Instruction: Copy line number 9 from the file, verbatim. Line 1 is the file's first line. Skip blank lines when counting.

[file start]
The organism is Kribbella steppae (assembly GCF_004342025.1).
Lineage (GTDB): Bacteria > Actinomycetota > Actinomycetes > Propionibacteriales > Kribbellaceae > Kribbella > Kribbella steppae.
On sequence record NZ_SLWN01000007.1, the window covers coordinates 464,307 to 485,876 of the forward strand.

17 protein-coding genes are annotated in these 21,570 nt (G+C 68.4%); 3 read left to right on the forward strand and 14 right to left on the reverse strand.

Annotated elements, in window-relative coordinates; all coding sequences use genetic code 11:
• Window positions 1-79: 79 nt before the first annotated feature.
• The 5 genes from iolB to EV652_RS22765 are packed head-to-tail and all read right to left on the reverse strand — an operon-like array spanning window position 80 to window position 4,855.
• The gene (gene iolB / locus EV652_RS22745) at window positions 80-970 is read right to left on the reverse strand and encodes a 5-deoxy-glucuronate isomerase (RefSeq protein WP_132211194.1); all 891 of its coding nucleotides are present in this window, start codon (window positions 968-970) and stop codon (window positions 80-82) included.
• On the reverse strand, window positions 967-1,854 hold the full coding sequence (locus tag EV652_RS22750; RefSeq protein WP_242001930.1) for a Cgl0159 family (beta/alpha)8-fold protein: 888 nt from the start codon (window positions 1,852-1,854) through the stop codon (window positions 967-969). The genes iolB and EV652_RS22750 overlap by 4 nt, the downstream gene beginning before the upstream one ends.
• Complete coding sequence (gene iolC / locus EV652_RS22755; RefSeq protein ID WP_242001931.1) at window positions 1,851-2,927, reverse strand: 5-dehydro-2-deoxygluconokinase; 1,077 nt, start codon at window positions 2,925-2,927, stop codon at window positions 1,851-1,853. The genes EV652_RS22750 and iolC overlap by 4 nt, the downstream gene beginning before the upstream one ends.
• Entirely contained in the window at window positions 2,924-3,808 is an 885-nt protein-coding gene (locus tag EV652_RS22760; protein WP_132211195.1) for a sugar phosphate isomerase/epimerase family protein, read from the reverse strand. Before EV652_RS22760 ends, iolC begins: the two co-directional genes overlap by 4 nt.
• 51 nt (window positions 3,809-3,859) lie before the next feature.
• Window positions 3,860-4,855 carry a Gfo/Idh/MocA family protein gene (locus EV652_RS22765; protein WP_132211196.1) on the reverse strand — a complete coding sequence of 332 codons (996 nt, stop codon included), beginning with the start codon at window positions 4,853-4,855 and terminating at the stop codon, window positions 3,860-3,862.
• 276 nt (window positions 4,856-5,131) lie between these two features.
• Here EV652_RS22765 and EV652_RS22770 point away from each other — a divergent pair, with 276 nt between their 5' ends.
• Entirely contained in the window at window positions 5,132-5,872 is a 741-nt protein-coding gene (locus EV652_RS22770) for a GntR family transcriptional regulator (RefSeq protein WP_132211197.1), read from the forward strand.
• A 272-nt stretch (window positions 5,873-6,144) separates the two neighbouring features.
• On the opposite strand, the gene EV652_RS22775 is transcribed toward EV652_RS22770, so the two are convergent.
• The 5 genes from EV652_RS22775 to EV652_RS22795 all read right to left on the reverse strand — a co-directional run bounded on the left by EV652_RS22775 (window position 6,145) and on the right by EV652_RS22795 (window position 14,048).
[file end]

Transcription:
• On the reverse strand, window positions 967-1,854 hold the full coding sequence (locus tag EV652_RS22750; RefSeq protein WP_242001930.1) for a Cgl0159 family (beta/alpha)8-fold protein: 888 nt from the start codon (window positions 1,852-1,854) through the stop codon (window positions 967-969). The genes iolB and EV652_RS22750 overlap by 4 nt, the downstream gene beginning before the upstream one ends.